- Eve V 13" (Only version to date)
- Intel Core i7-7Y75 @ 1.30GHz - 3.6GHz
- 16 GB RAM
- Intel 615 integrated graphics
- Windows 10 1909 (build 18363.836)
- Razer Core X
- Using included 1ft Thunderbolt cable
- Gigabyte GeForce RTX 2060 OC Graphics Card
- Displaying to Acer H277HU 27" 2560x1440 60Hz
- Installed GPU card in Razer Core X
- Plugged in monitor via Display Port (using cable included with monitor)
- Plugged in Razer Core X to power
- Attached V to Core X via included Thunderbolt cable
- Reboot V
- Set Windows to only display to external monitor
- Install nVidia RTX drivers
The one misstep I made was trying to start with Gigabyte's drivers -- haven't used a discrete GPU in 20 years, so having different chip and card manufacturers is kind of different for me -- things started working as expected with nVidia's drivers.
- Have not been able to get the setup working with hotswaping / plug-and-play: always have to reboot when switching between docked and portable configurations. That then becomes difficult because I use bitlocker (as everyone should, or something like it), which trips its hardware change detection so I either have to disable protection for the reboot or type in the crazy long recovery key.
- Setup is surprisingly quiet -- I was really worried about this as I got out of building my own computers 20 years ago in part because even they sounded like jet engines and you couldn't actually enjoy using them -- now I only hear the fan after I turn the game off and it is cooling down.
- The RTX might have been a bit overkill given the TB3 bandwidth, which is why I went with the entry-level RTX -- wanted to have the Turing architecture available to play with.
- Business case for this was virtual backgrounds in Zoom -- thought the iGPU was the limiting factor for me (let's face it, the 615 is pretty limiting), but it turns out the 4 hyperthreads on the i7 don't meet the 4 core requirement (yes, I know the difference -- I didn't think Zoom would know the difference).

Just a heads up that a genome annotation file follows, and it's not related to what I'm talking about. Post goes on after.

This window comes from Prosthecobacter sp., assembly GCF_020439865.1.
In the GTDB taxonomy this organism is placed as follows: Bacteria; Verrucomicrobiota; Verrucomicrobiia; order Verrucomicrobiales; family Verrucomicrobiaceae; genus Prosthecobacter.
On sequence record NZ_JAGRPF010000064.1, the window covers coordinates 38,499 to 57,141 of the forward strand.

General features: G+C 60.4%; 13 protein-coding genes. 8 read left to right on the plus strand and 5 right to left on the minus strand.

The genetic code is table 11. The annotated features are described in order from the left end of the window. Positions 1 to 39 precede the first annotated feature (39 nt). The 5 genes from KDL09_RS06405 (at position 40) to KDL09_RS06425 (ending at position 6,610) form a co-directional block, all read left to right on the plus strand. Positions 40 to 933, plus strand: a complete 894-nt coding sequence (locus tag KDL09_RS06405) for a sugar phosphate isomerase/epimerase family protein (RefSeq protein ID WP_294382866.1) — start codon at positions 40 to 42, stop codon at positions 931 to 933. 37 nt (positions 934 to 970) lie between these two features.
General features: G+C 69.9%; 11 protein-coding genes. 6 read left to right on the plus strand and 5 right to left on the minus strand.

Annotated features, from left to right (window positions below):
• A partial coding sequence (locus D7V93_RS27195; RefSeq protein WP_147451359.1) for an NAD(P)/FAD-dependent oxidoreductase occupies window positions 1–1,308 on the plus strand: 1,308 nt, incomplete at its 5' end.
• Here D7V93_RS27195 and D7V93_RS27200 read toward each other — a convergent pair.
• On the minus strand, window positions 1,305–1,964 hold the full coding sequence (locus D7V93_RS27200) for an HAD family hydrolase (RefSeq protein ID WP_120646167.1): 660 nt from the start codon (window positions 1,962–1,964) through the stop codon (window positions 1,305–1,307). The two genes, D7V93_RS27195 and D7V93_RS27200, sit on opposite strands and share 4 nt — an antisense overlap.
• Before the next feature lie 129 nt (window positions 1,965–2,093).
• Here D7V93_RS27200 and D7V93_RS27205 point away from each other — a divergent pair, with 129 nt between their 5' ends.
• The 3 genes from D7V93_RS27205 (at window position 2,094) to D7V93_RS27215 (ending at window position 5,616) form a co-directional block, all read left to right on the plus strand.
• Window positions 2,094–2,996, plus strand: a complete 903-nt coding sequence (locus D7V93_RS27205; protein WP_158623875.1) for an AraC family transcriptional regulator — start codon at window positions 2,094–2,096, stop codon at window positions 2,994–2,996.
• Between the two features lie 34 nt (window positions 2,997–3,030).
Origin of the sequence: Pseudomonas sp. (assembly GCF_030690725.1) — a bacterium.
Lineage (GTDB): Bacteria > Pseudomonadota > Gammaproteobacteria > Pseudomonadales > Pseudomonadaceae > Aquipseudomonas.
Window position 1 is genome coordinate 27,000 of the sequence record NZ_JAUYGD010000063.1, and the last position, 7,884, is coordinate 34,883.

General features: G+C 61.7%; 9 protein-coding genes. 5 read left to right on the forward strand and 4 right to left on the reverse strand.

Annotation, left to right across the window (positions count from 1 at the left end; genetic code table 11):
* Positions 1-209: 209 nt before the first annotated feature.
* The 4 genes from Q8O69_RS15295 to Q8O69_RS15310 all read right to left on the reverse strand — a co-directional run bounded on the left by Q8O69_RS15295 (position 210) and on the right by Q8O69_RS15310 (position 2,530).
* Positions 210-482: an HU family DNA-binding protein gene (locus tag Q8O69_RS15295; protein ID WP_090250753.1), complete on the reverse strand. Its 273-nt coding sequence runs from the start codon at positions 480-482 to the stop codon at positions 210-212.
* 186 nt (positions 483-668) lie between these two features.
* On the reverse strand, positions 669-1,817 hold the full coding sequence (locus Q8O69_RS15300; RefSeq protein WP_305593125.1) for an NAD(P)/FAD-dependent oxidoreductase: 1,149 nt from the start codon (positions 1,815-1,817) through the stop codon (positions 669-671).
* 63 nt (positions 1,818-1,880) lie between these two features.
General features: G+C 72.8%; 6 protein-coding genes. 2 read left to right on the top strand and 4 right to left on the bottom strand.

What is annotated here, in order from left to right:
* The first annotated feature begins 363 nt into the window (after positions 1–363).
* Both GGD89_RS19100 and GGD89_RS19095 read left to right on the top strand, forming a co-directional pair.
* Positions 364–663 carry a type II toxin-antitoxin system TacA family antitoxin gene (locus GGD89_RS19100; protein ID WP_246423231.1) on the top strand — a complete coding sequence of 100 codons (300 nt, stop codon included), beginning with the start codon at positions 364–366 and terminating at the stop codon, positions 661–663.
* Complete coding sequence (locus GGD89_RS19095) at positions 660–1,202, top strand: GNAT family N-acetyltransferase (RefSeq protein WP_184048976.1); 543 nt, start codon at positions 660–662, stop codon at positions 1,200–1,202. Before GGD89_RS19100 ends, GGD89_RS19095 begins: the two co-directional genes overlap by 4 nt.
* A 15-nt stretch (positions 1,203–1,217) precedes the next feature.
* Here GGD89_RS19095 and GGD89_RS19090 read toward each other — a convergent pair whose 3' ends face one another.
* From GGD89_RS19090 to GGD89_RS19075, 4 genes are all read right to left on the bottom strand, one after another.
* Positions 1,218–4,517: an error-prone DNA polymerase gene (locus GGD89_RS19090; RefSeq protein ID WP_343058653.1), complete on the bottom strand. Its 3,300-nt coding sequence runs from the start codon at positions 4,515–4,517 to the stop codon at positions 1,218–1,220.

- The non-business case is strategy / building games like Cities Skylines, which definitely work much, much better. Fallout 4 also runs much better.
- The best part is honestly being able to use my external monitor reliably again -- never had much luck with USB-C Alternate Display Port to HDMI adapters -- tried a bunch and they're all pretty flaky -- general desktop performance (browsing, spreadsheets, etc.) also feels snappier.
@drzow, Welcome aboard and thank you for sharing this build! Can you run HWiNFO64 and expand the PCI Express Root Port to where the eGPU connects? It looks like the Eve V might have used a 2 PCIe lane connection for its Thunderbolt 3 port based on the Memory Read.
@itsage: I appreciate the sharp eye! I believe this is what you are looking for?
I thought it would be great to share this build because I did not see much data out there on using an Eve V with an eGPU. If I am reading this correctly, it is advertising four lanes, but it would not surprise me if there is some other bottleneck limiting the use of those lanes. There is a lot I love about the Eve V, but that's because they made some definite trade-offs in its design, particularly around performance to make it fanless with a respectable battery life.
@drzow, Thank you for the screen capture. The Thunderbolt 3 port has a 4 PCIe lane connection. However it seems it's set at OPI 2GT/s (power efficient) instead of higher performance 4GT/s. You can read more about the difference in our laptop guide for eGPU.